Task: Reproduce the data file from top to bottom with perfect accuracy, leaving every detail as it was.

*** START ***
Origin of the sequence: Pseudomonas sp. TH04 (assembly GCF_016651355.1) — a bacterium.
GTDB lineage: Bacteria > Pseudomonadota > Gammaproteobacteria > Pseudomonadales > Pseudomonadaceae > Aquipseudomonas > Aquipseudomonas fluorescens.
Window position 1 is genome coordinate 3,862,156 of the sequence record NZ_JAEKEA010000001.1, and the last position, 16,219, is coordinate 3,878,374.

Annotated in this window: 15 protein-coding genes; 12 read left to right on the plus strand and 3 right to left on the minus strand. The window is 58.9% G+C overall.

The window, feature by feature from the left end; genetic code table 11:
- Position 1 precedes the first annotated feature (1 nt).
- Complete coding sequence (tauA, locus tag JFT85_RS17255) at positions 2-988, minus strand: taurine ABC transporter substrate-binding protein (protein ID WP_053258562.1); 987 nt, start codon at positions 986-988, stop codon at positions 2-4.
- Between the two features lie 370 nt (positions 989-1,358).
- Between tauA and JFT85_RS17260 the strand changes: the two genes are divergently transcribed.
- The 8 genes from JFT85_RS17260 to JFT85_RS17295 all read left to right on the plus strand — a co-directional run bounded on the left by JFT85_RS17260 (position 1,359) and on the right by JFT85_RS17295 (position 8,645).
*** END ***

Origin of the sequence: Pseudomonas sp. TH04 (assembly GCF_016651355.1) — a bacterium.
GTDB lineage: Bacteria > Pseudomonadota > Gammaproteobacteria > Pseudomonadales > Pseudomonadaceae > Aquipseudomonas > Aquipseudomonas fluorescens.
Window position 1 is genome coordinate 3,862,156 of the sequence record NZ_JAEKEA010000001.1, and the last position, 16,219, is coordinate 3,878,374.

Annotated in this window: 15 protein-coding genes; 12 read left to right on the plus strand and 3 right to left on the minus strand. The window is 58.9% G+C overall.

The window, feature by feature from the left end; genetic code table 11:
- Position 1 precedes the first annotated feature (1 nt).
- Complete coding sequence (tauA, locus tag JFT85_RS17255) at positions 2-988, minus strand: taurine ABC transporter substrate-binding protein (protein ID WP_053258562.1); 987 nt, start codon at positions 986-988, stop codon at positions 2-4.
- Between the two features lie 370 nt (positions 989-1,358).
- Between tauA and JFT85_RS17260 the strand changes: the two genes are divergently transcribed.
- The 8 genes from JFT85_RS17260 to JFT85_RS17295 all read left to right on the plus strand — a co-directional run bounded on the left by JFT85_RS17260 (position 1,359) and on the right by JFT85_RS17295 (position 8,645).